1'i AFRO-AMERICAN ENCYCLOPAEDIA.
fore naturally received her color from it, or received no color at all,
if it be contended that wdiite is no color. In all candor, is not this
a more reasonable, a simpler theory than the unscriptural ones that
are thrust into notice of the reading public? It puts an end to many
theories heretofore advanced, and silences forever Ariel's bray, and
brands his infamous assertion that the negro is a brute, a malicious
falsehood; it withholds from the murderer Cain and a she ape in the
land of Nod the ancestry of the black race; it shows that the color
of Ham s descendants is not the result of Noah's cursing Canaan,
by proving that the source of their color wras in Eden. In a
word, it turns a full light upon the Scripture declaration, "God hath
made of one blood all nations of men for to dwell on all the face of
the earth," traces it to its true source, and keeps to the text in con¬
tending- with those who inadvertently overlook this truth, pervert,
or willfully deny it. It does not require nearly as great a stretch of
faith to believe that Eve took her color from the rib out of which she
was created as to believe that she was created out of the rib ; there¬
fore let us bow at the shrine of reason and consistency. In proving
the color of Adam I resorted to the etymology of his name. Does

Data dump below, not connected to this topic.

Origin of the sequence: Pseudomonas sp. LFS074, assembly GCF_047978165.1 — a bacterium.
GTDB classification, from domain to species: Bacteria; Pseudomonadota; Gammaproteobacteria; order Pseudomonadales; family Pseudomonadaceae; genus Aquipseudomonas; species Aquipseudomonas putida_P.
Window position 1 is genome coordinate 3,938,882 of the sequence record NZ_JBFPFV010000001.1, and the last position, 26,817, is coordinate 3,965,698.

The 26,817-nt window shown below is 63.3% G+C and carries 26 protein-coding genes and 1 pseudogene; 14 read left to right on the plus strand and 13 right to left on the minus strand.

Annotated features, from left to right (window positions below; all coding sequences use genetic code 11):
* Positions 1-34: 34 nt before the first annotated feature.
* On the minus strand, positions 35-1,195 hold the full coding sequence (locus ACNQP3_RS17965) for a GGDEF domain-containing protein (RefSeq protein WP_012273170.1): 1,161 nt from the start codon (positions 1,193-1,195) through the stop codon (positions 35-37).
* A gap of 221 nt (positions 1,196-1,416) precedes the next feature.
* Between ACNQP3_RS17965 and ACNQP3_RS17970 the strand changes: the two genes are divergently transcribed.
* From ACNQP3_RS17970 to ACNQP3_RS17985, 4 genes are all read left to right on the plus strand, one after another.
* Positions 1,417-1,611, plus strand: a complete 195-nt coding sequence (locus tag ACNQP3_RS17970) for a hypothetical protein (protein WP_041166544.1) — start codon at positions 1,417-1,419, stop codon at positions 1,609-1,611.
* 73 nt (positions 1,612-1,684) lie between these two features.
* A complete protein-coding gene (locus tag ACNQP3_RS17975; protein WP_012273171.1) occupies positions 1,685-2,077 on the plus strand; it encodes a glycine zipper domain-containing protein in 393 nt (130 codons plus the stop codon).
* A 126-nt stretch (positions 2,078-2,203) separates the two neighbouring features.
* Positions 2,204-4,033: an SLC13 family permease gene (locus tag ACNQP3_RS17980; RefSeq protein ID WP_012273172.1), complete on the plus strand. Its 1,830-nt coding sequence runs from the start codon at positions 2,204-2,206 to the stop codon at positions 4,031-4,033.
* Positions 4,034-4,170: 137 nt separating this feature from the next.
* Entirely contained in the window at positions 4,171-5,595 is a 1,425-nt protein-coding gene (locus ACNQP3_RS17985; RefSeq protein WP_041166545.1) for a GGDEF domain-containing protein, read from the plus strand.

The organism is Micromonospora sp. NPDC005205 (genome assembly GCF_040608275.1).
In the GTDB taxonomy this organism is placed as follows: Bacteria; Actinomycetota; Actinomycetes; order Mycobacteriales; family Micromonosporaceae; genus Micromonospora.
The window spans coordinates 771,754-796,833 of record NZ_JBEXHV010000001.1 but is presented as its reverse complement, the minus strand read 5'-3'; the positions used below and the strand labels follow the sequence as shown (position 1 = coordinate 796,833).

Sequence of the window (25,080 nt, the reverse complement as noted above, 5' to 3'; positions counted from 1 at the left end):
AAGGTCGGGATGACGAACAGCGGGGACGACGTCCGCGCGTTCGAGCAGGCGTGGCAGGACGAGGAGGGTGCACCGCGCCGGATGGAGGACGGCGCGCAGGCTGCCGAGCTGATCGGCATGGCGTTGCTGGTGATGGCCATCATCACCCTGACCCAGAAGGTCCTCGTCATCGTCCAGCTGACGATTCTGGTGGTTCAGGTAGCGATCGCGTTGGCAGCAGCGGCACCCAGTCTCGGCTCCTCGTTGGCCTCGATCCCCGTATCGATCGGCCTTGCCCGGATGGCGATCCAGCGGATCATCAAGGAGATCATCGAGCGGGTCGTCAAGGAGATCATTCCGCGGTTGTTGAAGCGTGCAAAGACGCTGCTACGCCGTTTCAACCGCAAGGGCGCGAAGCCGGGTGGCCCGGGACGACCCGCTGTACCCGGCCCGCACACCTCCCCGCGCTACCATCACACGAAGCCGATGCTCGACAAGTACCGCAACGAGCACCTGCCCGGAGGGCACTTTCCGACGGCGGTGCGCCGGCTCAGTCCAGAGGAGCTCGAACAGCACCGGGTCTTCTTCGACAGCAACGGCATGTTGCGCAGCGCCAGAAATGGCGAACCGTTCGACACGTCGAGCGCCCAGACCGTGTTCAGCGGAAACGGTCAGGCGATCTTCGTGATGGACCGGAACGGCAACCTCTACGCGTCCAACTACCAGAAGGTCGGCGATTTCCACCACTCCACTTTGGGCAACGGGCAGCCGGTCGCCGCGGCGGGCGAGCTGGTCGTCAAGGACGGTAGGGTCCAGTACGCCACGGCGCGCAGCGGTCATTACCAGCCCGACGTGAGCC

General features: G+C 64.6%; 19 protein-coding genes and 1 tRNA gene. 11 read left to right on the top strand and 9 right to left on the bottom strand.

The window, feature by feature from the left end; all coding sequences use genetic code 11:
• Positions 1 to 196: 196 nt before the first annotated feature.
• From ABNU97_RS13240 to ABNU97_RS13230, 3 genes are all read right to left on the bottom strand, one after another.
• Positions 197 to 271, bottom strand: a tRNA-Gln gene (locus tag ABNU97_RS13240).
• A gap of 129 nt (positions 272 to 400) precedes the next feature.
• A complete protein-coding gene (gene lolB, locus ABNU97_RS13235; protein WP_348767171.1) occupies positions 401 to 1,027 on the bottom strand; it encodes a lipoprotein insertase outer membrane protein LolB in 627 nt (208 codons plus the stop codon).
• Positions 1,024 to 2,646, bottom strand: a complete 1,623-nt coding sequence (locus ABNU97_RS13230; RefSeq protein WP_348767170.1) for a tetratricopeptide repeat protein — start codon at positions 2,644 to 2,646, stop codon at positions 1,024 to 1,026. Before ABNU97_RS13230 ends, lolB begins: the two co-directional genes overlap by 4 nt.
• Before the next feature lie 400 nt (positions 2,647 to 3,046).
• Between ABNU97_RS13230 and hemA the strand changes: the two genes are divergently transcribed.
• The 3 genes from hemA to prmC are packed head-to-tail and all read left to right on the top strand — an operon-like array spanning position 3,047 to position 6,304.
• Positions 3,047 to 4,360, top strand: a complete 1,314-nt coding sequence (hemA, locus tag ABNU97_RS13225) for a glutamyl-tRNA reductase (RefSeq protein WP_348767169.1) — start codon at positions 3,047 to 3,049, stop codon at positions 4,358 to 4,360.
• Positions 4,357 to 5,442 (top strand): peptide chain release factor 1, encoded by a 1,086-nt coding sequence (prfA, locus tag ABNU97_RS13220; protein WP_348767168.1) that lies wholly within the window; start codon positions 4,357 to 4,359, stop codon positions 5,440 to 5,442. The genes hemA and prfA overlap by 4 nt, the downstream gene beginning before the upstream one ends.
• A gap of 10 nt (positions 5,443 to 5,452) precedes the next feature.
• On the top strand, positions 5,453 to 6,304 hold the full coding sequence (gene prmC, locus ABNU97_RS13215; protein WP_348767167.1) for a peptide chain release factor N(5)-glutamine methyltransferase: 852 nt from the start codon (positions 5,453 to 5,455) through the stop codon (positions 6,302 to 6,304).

not the etymology of Eve's name also have reference to her color?
Beyond a doubt it has. The word which we translate Eve is
Chavvah in Hebrew, and means simply life, and no one who is fam¬
iliar with Holy Writ will deny that life and immortality are symbol¬
ized by white, from the Pentateuch of Moses to the Apocalypse of
John, and in human experience from Nimrod until now. Therefore
Eve's color indicated that she w^as the "mother of all living," or the
source of all living, as much as her name. In order for the woman
to engage the attention of the man she must have been attractive.
What color is more attractive than white? For her to claim his pro¬
tection she must have had a delicate appearance. What color is
more delicate than white? To draw upon his affection she must have
been fair, or, in other words white; and I do not think it more poetic
than truthful for me to say that Eve's color denoted virtue, the
brightest gem in the diadem of her priceless womanhood, and the
r.:ost glorious and most valuable legacy left by her to her posterity.
It would be unwise for me to multiply these subsidiary arguments
in support of the fact of Eve's color being- white, which has been
already made plain, for in doing so I would underrate the mental
ability of the reader to grasp ordinary truth, and see by the clear
li lit of analogy, illustration and reason.